Does α1-antitrypsin phenotype PiMZ increase the risk of fibrosis in liver disease due to hepatitis C virus infection?

    loading  Checking for direct PDF access through Ovid

Abstract

Background

The factors influencing the development of hepatic fibrosis, a key factor in determining outcome, are incompletely understood in hepatitis C. It has been suggested that the heterozygous Z mutation of the α1-antitrypsin gene (PiMZ) predisposes to more severe liver damage when infected by the hepatitis C virus. This retrospective cross-sectional study was designed to compare the prevalence of PiMZ in hepatitis C patients with different degrees of fibrosis.

Patients and methods

One hundred and forty-one patients from the Trent Hepatitis C Study Group's database were selected for study. Forty-six had no fibrosis on liver biopsy, 53 had cirrhosis and 42 had intermediate fibrosis. The α1-antitrypsin phenotype was determined by isoelectric focusing.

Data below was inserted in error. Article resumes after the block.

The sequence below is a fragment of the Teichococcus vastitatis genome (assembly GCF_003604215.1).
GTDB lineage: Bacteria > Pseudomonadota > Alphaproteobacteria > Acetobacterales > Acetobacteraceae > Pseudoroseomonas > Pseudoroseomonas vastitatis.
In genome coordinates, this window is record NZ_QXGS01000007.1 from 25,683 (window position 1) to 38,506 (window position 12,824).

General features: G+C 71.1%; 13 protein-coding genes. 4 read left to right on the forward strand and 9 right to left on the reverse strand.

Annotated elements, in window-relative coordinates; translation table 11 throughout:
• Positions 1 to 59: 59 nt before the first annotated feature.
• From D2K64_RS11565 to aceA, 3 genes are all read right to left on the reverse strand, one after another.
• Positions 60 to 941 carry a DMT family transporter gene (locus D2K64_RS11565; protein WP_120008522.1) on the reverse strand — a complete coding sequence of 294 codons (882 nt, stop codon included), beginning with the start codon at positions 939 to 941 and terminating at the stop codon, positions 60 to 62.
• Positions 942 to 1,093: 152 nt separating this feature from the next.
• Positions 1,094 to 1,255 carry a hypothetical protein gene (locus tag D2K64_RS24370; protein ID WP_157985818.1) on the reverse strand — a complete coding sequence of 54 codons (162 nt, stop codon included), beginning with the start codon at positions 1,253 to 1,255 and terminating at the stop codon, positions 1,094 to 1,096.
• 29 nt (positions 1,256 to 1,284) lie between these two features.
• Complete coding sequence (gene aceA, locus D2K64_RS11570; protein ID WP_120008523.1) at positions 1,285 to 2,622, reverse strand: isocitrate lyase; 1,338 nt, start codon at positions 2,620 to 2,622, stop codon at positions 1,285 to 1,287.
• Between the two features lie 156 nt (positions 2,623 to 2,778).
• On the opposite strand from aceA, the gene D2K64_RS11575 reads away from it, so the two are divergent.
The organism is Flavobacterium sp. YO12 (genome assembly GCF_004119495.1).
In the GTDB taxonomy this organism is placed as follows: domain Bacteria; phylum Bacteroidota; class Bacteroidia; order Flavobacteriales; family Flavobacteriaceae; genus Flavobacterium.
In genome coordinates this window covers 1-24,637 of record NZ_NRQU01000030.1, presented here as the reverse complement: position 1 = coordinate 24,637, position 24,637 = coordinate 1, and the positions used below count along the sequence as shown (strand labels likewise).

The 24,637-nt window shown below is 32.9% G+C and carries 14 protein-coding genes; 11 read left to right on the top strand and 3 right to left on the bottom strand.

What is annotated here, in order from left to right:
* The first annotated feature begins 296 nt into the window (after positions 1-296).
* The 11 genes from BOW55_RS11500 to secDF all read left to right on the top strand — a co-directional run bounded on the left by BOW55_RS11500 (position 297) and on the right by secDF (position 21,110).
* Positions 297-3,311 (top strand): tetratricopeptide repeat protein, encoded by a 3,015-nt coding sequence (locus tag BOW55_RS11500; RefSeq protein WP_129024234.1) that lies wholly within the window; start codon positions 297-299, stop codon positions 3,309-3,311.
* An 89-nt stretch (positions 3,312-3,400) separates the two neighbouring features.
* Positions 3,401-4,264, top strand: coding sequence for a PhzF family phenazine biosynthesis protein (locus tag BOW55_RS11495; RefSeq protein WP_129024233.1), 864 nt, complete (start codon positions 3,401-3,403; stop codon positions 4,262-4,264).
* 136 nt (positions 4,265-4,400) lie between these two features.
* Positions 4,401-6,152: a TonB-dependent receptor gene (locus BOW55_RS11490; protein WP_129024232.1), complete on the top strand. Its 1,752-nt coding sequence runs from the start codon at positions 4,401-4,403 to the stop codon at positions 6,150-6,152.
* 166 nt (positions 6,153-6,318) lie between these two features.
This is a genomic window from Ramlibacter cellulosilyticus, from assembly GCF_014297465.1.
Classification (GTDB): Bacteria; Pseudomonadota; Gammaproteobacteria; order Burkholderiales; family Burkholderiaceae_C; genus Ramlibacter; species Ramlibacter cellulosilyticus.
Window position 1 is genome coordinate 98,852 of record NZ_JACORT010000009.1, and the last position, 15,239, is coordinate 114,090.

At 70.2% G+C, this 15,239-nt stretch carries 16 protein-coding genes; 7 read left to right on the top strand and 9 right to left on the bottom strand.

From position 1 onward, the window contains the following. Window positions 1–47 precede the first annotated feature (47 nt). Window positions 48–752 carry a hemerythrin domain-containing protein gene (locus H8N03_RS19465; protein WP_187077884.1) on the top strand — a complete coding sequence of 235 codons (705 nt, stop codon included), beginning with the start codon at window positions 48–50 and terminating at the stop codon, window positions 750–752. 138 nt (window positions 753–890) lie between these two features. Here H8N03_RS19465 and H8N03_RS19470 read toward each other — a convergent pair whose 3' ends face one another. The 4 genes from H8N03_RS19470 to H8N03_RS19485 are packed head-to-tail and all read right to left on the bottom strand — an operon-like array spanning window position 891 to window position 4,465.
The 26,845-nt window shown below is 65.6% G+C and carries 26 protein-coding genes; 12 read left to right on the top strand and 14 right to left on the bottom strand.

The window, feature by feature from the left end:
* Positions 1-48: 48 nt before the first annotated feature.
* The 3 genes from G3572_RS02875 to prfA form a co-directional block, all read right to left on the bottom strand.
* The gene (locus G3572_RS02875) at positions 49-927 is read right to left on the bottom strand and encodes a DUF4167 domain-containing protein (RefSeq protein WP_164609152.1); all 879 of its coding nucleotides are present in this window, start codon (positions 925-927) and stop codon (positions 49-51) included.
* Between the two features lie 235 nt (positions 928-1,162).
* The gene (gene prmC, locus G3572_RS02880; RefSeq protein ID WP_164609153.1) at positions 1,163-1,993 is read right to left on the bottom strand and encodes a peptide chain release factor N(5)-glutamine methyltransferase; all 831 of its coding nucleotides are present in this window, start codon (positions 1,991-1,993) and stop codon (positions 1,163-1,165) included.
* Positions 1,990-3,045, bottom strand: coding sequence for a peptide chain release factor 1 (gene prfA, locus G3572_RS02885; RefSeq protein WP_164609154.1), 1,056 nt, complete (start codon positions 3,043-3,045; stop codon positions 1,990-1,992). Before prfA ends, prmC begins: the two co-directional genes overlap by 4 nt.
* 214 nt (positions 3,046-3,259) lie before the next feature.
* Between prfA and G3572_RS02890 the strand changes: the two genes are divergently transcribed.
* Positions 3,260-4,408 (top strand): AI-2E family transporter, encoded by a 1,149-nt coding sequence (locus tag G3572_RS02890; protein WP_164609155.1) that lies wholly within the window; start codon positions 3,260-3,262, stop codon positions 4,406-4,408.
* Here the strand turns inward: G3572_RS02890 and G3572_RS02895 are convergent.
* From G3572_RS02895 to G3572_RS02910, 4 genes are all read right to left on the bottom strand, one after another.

Results

There was no significant difference between the prevalence of PiMZ in the three groups — there was just one patient in each group. Comparing those with no fibrosis with those with cirrhosis, the odds ratio was 0.87 (95% confidence interval, 0.05–14).

Conclusion

Our results do not support the hypothesis that the presence of the PiMZ phenotype predisposes to more severe fibrosis in patients with hepatitis C.

Related Topics

    loading  Loading Related Articles